The checker games in the county courthouse boiler room begin here shortly after the roosters at the edge of town have greeted the sun. Men in ankle top work boots and bib overhauls amble inside past a sign that says “Do Not Spit on Floor $5 Fine.” So begins an article in the New York Times News Service reprinted in the News-Leader in 1969.
As the article continues, “That make your oil heat up?” a man asked Arthur Bishop, as four barefooted girls walk by. Bishop, who mows lawns and plows gardens replied: “Women don’t bother me no more ‘n a sucking–egg dog, no more ‘n a copperhead snake. The more you do for them, the more they expect. Why, they ain’t nothing worse than a woman that’s gone bad.”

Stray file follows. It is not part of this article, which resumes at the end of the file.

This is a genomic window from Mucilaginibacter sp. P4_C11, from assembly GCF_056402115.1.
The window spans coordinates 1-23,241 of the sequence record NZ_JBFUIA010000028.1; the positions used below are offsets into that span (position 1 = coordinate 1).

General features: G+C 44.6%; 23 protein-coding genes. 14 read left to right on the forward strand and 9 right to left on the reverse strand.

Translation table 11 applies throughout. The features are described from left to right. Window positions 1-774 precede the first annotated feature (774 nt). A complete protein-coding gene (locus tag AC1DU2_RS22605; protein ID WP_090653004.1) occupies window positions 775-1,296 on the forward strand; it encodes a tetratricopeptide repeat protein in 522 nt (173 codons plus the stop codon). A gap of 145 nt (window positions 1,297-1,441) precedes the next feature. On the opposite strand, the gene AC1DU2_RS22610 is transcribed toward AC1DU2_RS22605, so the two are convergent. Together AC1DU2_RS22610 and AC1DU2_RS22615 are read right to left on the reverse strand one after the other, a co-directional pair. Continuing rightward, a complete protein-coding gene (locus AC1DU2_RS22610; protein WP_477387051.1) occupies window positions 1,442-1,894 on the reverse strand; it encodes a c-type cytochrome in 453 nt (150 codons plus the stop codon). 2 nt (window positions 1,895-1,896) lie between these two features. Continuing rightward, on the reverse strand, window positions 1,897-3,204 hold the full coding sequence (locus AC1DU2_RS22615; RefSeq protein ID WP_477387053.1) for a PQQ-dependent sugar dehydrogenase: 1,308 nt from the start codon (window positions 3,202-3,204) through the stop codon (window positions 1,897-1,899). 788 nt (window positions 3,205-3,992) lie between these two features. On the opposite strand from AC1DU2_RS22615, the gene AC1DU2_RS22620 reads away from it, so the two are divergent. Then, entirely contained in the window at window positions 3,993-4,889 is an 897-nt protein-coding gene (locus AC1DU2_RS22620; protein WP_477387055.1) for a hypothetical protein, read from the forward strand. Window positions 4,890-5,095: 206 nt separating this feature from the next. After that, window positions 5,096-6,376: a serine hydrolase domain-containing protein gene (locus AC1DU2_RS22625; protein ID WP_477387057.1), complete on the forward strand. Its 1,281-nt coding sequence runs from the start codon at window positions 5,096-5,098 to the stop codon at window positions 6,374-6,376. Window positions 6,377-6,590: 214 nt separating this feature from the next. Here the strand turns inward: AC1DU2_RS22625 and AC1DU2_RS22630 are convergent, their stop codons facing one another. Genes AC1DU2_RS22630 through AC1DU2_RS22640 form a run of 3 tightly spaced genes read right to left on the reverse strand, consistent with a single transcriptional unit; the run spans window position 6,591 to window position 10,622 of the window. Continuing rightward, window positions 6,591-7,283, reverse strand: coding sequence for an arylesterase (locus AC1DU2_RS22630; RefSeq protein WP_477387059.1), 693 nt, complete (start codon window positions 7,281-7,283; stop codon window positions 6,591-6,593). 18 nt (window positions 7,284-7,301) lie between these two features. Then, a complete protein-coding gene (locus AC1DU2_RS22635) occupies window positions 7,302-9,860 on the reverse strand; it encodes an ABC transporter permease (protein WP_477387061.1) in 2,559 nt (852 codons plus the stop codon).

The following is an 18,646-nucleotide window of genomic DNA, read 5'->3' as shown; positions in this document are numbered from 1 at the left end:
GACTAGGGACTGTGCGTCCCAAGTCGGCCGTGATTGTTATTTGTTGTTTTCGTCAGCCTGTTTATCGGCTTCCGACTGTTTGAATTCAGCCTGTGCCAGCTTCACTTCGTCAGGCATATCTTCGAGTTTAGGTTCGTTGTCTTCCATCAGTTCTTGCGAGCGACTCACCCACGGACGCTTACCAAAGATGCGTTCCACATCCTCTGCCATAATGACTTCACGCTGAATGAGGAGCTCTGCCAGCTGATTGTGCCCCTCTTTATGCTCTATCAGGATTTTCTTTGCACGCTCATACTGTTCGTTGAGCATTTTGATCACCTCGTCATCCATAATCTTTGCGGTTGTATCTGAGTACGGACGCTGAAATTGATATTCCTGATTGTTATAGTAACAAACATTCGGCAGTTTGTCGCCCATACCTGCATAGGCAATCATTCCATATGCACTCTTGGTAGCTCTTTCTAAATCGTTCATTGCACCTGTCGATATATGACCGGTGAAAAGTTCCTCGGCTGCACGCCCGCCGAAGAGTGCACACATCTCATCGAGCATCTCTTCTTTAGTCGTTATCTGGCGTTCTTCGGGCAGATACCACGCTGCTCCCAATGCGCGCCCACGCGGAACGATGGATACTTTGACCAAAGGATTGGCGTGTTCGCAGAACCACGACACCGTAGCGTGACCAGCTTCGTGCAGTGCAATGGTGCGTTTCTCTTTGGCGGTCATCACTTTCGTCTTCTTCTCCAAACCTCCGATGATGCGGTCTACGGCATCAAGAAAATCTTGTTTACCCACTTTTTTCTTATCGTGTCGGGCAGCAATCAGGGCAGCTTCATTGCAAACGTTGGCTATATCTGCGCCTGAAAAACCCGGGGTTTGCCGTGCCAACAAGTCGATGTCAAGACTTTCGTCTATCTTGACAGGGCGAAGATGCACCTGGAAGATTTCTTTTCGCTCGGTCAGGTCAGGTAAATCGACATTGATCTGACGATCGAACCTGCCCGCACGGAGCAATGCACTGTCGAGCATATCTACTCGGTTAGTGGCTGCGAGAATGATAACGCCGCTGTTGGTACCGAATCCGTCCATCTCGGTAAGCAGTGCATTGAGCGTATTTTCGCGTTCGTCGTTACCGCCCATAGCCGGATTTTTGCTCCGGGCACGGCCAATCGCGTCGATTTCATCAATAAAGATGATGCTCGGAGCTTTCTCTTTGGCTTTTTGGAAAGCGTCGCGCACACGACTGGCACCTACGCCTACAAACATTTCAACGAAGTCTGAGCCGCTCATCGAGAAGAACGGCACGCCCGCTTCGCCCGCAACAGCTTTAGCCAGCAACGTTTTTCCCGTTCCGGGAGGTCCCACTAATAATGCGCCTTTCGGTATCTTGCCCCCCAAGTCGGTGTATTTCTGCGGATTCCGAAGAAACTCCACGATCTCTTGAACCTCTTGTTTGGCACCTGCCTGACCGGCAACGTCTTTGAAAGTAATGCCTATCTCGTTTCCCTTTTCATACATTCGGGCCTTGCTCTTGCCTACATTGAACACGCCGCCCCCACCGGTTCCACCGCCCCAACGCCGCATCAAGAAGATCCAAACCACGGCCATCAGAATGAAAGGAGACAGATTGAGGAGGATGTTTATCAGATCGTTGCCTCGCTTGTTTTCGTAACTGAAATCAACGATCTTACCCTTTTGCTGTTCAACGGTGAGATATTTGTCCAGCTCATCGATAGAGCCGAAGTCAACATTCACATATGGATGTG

The article ends up talking about the several carloads of teenagers circling the square: “Sometimes they is three deep,” Bishop said. “I was born here when they wasn’t no cars. Then everybody sold their plow horses and bought tractors. Now the youngin’s say gas costs too much for tractors, but it’s just right for the cars. So they is no farming going on like they used to be. They is just cars going in all directions. Sometimes they is three deep.”
Come by the Museum on Saturdays from 10-2 and read more stories like this one or for a tour to see our ‘stuff’.
Stay tuned for more.